The “chasing arrows” symbol has been ubiquitous since its introduction in the late 1980’s. Consumers interpret packaging bearing the symbol as recyclable, but according to CalRecycle, the state agency with authority over recycling and waste management, whether a material is accepted for recycling and actually recycled is often dependent on geographic location. In other words, just because something is capable of being recycled and is labeled with chasing arrows does not guarantee it will be accepted for recycling in a particular area.

Two years ago, the California Legislature addressed potential consumer confusion over recyclability claims by passing Senate Bill 343, which restricts the use of the chasing arrows symbol and other recyclability claims to specific circumstances. To make a recyclability claim, the new law requires that the material must be both:

  1. Collected for recycling by area recycling programs that collectively encompass at least 60 percent of the population of the state; and
  2. Sorted into defined streams for recycling by processing facilities, that collectively serve at least 60 percent of recycling programs statewide.

The law directed CalRecycle to conduct a survey and prepare a report by January 1, 2024, regarding what materials meet these criteria. CalRecycle recently released its “SB 343 Material Characterization Study Preliminary Findings.”

The CalRecycle study has been widely anticipated by businesses seeking to plan product and packaging lines and labelling while complying with the new law. Instead of simply listing what types of material may be labelled recyclable, however, the study breaks up the two criteria above into multiple tables. This may create more confusion among businesses.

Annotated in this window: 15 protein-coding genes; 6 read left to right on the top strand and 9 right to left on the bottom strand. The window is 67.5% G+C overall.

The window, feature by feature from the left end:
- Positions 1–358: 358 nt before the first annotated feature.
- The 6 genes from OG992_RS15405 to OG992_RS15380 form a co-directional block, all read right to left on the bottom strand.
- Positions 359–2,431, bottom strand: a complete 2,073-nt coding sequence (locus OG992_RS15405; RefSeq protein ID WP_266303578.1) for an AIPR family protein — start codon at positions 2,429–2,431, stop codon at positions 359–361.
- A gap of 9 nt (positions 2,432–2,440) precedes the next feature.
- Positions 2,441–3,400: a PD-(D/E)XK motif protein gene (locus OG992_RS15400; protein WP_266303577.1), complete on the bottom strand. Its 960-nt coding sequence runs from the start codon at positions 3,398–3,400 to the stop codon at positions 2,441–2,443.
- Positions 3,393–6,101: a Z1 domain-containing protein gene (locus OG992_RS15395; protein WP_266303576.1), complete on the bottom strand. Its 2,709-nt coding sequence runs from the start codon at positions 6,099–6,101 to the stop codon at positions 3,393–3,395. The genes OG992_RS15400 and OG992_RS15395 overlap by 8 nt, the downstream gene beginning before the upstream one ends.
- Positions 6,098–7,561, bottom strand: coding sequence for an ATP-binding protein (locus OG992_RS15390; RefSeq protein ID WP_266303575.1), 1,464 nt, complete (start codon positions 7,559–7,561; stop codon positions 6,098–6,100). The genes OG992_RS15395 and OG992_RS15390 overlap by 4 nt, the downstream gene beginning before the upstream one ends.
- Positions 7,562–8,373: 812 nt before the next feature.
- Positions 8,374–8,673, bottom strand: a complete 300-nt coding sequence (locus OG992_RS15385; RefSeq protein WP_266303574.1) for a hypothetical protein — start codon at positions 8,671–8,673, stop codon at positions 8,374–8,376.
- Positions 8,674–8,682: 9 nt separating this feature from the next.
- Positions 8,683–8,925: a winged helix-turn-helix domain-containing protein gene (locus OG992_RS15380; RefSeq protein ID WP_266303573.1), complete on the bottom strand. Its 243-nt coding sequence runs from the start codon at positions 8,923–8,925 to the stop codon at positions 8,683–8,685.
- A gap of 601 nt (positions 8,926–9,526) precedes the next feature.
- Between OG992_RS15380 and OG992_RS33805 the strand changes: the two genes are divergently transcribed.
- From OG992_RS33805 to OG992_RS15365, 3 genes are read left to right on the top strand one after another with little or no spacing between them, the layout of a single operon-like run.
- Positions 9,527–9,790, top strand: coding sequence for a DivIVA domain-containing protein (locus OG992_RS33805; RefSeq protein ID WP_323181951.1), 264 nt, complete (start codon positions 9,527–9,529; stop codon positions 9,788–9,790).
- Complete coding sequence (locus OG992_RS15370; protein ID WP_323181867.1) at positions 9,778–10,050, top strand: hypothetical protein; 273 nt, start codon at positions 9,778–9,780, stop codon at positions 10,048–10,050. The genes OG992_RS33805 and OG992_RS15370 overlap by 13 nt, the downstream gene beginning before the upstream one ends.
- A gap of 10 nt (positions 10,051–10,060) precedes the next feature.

Nonetheless, the CalRecycle study is a useful tool and gives much needed direction and lessens the ambiguity left in the wake of the law’s passage. For example, the study found that 95 percent of the state’s population accepts various glass containers and aluminum cans for recycling, but that various plastic bag material types (including those designed for reuse, such as shopping bags) are only accepted for recycling by 25-30 percent of the population. Glass containers and aluminum cans may therefore be labelled with the chasing arrows symbol, but most plastic bags cannot. Other common materials that meet the threshold include:

  • Aluminum foil
  • Tin/Steel aerosol containers
  • Uncoated corrugated cardboard
  • Bottles made of PET, HDPE or LDPE plastic resin
  • Clamshell containers made of PET plastic resin

Other materials and items that may be perceived as recyclable do not meet criteria for labelling with the chasing arrows symbol because, as the CalRecycle study finds, they are not collected for recycling by area recycling programs that collectively encompass at least 60 percent of California’s population. These include egg cartons made of paper fiber, gable top cartons such as milk boxes and fiber-based food service ware such as napkins, paper cups and take-out containers. The study is preliminary, with the final report to come around mid-April, after a public comment period and hearing has taken place. We are closely monitoring this issue, the public’s reaction and CalRecycle’s response.